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[294] 23 miles from Gettysburg at the close of the fight on the first day, and the Sixth corps was 36 miles away, yet the former reached the field on the morning of the 2nd, and the latter at 2 P. M.

To show that a great opportunity to inflict a crushing defeat on Meade's army was lost by the failure to make the attack in the morning, I here reproduce what I said on that point in the discussion with General Longstreet which has been mentioned, as follows:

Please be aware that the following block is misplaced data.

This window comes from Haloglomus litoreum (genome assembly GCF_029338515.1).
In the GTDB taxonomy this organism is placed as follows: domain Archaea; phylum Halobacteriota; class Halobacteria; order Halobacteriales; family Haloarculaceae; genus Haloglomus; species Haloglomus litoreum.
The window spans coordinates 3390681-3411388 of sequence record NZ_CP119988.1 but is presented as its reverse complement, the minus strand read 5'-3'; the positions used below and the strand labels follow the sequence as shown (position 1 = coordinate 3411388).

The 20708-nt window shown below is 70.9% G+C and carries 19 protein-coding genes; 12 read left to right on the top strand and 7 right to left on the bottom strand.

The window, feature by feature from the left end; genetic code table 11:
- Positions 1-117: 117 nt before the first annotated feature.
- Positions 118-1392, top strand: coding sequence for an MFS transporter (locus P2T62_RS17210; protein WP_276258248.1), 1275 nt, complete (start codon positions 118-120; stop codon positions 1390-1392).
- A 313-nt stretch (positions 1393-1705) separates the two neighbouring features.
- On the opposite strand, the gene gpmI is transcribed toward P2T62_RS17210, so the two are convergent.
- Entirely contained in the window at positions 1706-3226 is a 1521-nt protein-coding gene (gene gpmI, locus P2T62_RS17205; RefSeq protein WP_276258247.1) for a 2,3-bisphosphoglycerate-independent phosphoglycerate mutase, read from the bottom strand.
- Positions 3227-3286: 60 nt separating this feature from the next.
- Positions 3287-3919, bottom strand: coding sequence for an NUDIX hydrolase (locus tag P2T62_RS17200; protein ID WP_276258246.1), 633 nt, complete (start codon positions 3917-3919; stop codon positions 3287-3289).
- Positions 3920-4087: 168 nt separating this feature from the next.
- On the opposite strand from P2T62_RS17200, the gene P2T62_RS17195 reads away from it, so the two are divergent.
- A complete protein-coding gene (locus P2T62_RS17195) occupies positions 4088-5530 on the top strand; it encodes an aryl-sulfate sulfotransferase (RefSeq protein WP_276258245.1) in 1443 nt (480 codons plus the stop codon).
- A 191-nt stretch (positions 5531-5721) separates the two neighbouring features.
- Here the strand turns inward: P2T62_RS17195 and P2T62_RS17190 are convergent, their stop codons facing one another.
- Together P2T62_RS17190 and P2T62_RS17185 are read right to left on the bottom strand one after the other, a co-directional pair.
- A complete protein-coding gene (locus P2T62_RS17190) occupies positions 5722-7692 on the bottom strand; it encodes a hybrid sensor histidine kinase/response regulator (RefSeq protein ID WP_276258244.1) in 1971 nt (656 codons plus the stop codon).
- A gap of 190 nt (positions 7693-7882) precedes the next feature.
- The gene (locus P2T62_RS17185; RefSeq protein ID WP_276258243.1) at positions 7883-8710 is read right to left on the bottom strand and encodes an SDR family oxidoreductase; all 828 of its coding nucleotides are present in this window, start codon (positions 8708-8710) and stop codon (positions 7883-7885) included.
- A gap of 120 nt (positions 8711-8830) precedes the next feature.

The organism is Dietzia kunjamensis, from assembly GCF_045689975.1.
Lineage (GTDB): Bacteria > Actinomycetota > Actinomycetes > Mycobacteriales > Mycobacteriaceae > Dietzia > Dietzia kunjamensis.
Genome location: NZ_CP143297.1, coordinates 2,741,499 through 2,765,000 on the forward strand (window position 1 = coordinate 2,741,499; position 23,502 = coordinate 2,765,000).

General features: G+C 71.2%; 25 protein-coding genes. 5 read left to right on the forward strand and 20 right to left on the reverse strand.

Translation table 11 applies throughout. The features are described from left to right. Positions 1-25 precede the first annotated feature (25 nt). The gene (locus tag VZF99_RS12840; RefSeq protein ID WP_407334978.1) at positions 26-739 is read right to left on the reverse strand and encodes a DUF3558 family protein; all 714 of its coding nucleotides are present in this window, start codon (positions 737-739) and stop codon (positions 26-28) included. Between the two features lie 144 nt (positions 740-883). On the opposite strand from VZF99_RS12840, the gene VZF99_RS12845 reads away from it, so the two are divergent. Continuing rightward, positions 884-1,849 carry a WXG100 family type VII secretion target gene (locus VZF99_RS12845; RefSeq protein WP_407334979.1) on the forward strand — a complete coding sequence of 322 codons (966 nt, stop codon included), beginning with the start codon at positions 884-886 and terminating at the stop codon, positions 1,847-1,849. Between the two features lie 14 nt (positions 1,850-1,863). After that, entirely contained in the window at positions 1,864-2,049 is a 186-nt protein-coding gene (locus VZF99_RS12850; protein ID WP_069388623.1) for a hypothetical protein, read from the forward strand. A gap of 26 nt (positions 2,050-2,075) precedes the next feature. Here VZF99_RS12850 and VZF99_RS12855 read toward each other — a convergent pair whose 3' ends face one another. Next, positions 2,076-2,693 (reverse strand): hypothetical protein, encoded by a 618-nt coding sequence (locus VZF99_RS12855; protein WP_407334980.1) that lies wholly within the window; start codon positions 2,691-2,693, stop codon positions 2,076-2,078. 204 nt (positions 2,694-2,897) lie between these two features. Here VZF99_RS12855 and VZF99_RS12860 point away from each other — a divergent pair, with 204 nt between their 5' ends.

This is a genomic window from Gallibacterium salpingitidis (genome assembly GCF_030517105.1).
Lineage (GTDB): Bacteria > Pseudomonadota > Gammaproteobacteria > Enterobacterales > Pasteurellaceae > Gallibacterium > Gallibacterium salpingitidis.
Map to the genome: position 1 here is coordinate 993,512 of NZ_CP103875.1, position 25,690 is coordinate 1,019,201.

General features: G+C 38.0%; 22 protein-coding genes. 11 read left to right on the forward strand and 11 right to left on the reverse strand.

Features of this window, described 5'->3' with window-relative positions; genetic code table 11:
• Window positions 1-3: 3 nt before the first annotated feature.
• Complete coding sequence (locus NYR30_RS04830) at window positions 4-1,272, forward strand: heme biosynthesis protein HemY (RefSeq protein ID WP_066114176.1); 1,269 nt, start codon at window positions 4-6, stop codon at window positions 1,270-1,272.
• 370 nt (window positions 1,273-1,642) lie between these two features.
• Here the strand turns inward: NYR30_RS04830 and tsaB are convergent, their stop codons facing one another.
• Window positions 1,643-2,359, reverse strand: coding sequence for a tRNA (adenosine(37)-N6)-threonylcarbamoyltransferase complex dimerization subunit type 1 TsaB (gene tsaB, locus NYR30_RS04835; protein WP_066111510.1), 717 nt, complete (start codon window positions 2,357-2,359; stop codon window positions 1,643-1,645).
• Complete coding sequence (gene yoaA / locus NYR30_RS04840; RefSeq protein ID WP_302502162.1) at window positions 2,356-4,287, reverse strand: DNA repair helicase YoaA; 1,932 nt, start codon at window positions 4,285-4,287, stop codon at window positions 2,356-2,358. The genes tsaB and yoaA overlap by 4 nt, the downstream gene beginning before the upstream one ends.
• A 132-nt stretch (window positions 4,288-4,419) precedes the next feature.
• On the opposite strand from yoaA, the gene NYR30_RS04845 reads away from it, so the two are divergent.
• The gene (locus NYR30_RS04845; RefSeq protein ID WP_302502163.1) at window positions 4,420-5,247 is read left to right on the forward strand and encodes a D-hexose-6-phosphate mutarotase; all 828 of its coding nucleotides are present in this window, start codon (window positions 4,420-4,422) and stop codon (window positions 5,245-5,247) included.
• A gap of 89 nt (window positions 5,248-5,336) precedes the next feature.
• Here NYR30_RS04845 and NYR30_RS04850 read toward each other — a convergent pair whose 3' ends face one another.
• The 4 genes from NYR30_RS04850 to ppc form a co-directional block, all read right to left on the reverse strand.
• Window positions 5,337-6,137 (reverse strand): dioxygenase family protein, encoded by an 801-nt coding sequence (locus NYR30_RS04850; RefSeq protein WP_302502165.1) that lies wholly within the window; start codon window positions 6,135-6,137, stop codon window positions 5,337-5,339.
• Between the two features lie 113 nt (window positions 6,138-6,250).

That General Lee was correct in selecting the enemy's left for his attack, there can be no question, for that was the weakest and most assailable part of the enemy's line. That the possession of Round Top by us would have rendered the position at Gettysburg untenable by the enemy, is proved by the testimony of Meade himself, contained in the same volume of Reports on the Conduct of the War from which 1 have already quoted, and to which I will refer hereafter by page alone, to prevent unnecessary repetition. On page 332, in describing the attack on Sickles, Meade says: “At the same time that they threw immense masses on Sickles' corps, a heavy column was thrown upon the Round Top Mountain, which was the key-point of my whole position. If they had succeeded in occupying that, it would have prevented me from holding any of the ground which I subsequently held to the last.” That Sickles did not occupy. the position assaulted by General Longstreet until late in the afternoon, is proved by the testimony of Hancock and others. On page 406, Hancock says: “Every thing remained quiet, except artillery firing and engagements with pickets on our front, until about four o'clock that afternoon, when General Sick, les moved out to the front.” After stating that he “ had made a reconnoissance to ascertain whether an attack could be made on our left,” Warren on page 377, says: “Soon afterwards I rode out with General Meade to examine the left. of our line, where Gen. Sickles was. His troops could hardly be said to be in position.” On page 332, Meade.says he arrived on the ground where Sickles was, “a few minutes before 4 o'clock in the afternoon.” That Round Top was unoccupied until after Longstreet's attack began, is proved by the testimony of Warren, who says, on page 377: “I then went, by General Meade's direction, to what is called Bald Top, and from that point I could see the enemy's lines of battle. I sent word to General Meade that we would at once have to occupy that place very strongly. He sent as quickly as possible, a division of General Sykes' corps; but before they arrived the enemy's line of battle — I should think a mile and a half longbegan to advance, and the battle became very heavy at once. The troops under General Sykes arrived barely in time to save Round Top Hill, and they had a very desperate fight to hold it.” During all the forenoon the bulk of Meade's troops which had arrived

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